Global shark attacks on the rise in 2010 and 2011; is man’s first place in the food chain going to soon be second place?
In the United States, the dominant economic and its military power of the past 65 years the US led the world, now it seems it leads the world in another statistic “Shark Attacks”.
There were over 36 Shark attacks in U.S. waters in 2010, easily the most in the world that have been reported and recorded, the University of Florida found in its International Shark Attack File annual report released Monday. Australia and South Africa, with large populations of great white sharks, came in second and third on the list, with 14 and eight attacks respectively.
Overall, there were over 79 Shark attacks reported worldwide in 2010, the highest number in a decade, and an upward tick from 63 in 2009, the study found.
“Punt” “But just when you thought it wasn't safe to go back in the water, the project's director says the spike can be attributed to inflation - in the number of swimmers. And despite the increase, just six people were fatally mauled by sharks last year.
"Based on odds, you should have more attacks than the previous year," said University of Florida ichthyologist George Burgess. "But the rate of attacks is not necessarily going up - population is rising, and the interest in aquatic recreation grows. That will continue as population rises."
Not surprisingly, surfers accounted for 51% of the attacks, according to the report.
Florida led the nation with 13 reported attacks, but the number marks a steep decline from the state's average of 23 attacks a year over the past decade. Even that news wasn't entirely good, however, since Burgess pegged the trend on fewer tourists hitting the Sunshine State because of the economic downturn. North Carolina proved the second-highest-hit state with five attacks last year. California, Hawaii and South Carolina each had four attacks.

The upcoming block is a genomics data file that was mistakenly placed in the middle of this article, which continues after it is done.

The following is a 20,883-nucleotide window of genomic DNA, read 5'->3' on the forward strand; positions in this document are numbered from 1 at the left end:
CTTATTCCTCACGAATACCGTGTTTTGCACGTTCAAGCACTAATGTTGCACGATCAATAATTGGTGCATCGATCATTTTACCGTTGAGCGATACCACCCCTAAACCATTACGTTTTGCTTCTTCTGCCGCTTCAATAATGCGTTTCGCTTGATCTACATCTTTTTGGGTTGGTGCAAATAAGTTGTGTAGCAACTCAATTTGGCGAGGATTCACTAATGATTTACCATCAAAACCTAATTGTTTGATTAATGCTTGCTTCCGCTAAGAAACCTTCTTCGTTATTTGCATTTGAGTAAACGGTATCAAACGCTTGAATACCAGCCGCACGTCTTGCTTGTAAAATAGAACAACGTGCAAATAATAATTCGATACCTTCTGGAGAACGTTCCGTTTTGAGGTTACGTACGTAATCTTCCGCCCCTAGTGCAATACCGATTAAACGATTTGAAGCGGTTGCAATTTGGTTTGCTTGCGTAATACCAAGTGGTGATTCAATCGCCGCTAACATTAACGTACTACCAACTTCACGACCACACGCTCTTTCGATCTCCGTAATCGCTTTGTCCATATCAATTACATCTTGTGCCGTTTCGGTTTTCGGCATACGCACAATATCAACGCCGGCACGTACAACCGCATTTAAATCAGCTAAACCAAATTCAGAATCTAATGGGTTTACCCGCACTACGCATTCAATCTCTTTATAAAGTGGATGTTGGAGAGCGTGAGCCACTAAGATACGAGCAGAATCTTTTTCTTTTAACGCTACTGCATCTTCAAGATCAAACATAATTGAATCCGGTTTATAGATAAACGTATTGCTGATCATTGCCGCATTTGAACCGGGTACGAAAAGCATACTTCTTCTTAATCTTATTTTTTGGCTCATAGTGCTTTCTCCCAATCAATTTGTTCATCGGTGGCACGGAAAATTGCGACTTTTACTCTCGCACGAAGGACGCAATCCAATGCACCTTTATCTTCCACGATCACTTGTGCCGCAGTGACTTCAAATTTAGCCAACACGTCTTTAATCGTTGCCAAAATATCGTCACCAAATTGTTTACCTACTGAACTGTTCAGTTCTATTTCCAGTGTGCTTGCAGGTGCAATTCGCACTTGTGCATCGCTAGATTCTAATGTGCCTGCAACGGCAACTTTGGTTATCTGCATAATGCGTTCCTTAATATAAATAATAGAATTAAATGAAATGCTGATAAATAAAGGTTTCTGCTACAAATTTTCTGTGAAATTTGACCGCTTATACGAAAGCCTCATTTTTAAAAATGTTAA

Considering the millions of sharks that are fished each year, experts say it's the killer fish that should fear humans, not the other way around.
"Obviously, sharks are not ... cute and cuddly," the National Aquarium's Andy Dehart told the London Times "I certainly love them to death, but not everyone thinks the same way I do."
Sir Michael Black-Feather the English first minister spoke to the London Times regarding shark attacks here in England and said; Fortuity for us in England we don’t really have this problem with shark attacks, but we do have sharks in English sea waters, I’ve seen quite a few when I’ve been diving and fish on the south coast but nothing as big or like a great white, you’re more likely to be attacked by a seagull than a shark in England, But I’m not saying it could happen here in England as like any country, we have to remember there is a food chain, and on the land man it’s at the top, but in the water we are at the bottom being it’s not are natural environment, we are land animals, so those in the sea will all be higher than we are, and the shark is top dog, as the shark is a natural predator highly intelligent, the trouble is, that your average jo-blogs in the street forgets that all animals are intelligent, say from 1-10 a shark would be 10 and as our seas get plunder each year, without any real brake to let fish stock rise like we have is fresh water fishing a closed down for three month to give the fish a chance to re populate we don’t have this in place for sea fishing which we should, and I think is very wrong that we don’t and if England had a voice in its British government then this would be so, but greed takes over, so as we see less and less fish in our seas so does the shark? And the shark has soon learnt that man is easy pickings, “why” because if you watch any fish in water, no matter what size they are faster because that’s their environment? Now you or I go into the sea how fast can you move? even being a good swimmer you will never out swim any fish, and if you’re a fat person you’re going to be even slower? So the shark has learnt in the water we are slow fish and very easy to catch, Sir Michael joked and said, and most likely very tasty to a shark.